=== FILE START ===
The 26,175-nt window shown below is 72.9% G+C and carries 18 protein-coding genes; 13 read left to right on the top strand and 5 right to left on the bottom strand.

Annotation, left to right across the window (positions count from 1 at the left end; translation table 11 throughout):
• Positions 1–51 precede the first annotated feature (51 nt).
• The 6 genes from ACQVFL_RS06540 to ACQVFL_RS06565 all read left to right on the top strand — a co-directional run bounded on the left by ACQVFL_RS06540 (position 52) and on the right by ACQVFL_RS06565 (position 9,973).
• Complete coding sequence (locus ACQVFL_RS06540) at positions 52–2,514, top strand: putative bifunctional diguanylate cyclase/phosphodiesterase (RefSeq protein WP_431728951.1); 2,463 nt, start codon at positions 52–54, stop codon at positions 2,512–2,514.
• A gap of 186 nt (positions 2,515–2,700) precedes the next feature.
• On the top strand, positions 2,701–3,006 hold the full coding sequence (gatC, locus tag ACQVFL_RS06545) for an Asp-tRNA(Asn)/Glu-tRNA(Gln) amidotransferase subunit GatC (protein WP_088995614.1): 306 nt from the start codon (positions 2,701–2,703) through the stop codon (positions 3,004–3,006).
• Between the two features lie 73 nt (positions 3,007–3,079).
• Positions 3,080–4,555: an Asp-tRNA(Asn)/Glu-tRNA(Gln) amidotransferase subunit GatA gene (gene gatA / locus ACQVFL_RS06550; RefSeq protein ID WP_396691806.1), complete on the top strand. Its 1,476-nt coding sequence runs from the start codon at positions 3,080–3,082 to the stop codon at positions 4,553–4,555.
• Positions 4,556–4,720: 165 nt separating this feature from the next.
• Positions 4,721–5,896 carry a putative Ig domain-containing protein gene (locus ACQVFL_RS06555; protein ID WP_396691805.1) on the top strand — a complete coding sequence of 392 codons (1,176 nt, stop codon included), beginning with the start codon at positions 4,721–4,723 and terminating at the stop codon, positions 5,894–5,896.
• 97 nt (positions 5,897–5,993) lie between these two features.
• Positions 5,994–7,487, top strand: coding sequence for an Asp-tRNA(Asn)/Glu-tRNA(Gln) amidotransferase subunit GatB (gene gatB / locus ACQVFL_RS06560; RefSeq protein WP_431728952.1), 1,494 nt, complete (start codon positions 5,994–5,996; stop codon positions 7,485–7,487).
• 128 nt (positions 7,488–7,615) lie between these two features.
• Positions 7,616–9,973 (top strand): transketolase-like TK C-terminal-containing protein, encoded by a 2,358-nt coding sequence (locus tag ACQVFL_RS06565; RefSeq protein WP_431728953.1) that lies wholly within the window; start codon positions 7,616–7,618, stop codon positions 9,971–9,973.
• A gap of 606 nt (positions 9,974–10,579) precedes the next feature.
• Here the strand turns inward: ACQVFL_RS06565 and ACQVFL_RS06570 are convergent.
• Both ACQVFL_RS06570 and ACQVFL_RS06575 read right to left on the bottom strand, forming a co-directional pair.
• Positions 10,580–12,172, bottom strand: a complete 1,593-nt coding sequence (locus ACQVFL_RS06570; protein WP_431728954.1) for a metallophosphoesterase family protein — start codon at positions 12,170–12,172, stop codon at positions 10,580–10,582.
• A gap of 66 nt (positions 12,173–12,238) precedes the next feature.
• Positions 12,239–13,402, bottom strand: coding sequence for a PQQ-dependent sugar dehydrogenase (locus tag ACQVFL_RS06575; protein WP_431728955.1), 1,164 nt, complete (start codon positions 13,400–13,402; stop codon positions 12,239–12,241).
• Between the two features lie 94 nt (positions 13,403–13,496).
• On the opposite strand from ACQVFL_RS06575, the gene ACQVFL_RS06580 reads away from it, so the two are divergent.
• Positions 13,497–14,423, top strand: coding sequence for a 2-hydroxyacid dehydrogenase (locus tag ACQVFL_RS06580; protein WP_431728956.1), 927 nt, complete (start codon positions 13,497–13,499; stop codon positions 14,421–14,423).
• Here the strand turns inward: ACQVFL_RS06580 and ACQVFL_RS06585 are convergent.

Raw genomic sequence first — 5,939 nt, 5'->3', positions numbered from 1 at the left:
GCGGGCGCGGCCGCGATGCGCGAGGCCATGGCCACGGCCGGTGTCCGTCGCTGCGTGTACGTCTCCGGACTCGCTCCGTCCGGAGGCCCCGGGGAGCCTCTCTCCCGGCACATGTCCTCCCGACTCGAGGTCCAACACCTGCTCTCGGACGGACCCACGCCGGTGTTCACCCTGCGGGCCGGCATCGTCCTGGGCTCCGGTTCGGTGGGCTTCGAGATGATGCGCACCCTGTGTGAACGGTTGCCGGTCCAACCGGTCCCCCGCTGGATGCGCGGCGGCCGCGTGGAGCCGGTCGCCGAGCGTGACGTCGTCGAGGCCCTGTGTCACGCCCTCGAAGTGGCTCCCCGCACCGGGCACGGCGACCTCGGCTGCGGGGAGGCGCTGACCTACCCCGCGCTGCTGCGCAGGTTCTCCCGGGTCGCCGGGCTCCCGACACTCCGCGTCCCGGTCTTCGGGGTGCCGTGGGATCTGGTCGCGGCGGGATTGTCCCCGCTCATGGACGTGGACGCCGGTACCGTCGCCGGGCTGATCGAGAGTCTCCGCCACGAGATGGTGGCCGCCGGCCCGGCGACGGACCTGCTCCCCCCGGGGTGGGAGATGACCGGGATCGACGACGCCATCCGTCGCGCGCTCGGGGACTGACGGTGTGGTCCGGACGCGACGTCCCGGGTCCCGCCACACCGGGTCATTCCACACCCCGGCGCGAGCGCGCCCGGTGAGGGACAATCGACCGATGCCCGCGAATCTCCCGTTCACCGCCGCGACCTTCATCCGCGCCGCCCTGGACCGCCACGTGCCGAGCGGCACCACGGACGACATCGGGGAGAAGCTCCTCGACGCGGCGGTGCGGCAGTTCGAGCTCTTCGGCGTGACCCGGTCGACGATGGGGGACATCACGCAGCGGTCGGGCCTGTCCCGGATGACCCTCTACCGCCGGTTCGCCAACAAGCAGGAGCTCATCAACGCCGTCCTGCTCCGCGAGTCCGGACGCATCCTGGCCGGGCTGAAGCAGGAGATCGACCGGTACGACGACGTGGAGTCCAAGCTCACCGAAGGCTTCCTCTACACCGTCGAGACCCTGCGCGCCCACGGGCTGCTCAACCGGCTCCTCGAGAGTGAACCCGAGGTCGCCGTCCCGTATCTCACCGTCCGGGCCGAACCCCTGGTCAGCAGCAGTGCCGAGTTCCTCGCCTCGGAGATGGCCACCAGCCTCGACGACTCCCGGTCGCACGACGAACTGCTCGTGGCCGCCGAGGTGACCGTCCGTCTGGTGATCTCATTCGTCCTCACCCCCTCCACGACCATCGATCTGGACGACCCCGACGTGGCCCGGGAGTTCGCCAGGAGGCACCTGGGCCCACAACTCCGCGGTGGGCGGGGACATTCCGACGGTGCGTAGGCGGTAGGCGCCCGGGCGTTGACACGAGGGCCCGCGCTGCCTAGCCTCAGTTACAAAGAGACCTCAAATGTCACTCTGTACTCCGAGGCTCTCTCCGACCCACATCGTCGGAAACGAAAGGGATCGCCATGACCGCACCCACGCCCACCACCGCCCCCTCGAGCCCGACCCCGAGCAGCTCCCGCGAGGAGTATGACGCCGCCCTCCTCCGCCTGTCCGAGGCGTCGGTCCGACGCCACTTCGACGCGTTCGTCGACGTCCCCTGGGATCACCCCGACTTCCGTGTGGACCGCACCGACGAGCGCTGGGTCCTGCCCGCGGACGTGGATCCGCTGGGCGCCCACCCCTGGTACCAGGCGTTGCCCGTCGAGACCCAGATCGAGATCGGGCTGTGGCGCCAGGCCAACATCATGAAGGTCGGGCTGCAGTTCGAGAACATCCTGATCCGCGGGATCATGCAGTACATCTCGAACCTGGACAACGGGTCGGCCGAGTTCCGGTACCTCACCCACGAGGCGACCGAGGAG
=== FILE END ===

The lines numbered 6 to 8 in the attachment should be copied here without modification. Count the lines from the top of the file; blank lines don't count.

• A gap of 186 nt (positions 2,515–2,700) precedes the next feature.
• On the top strand, positions 2,701–3,006 hold the full coding sequence (gatC, locus tag ACQVFL_RS06545) for an Asp-tRNA(Asn)/Glu-tRNA(Gln) amidotransferase subunit GatC (protein WP_088995614.1): 306 nt from the start codon (positions 2,701–2,703) through the stop codon (positions 3,004–3,006).
• Between the two features lie 73 nt (positions 3,007–3,079).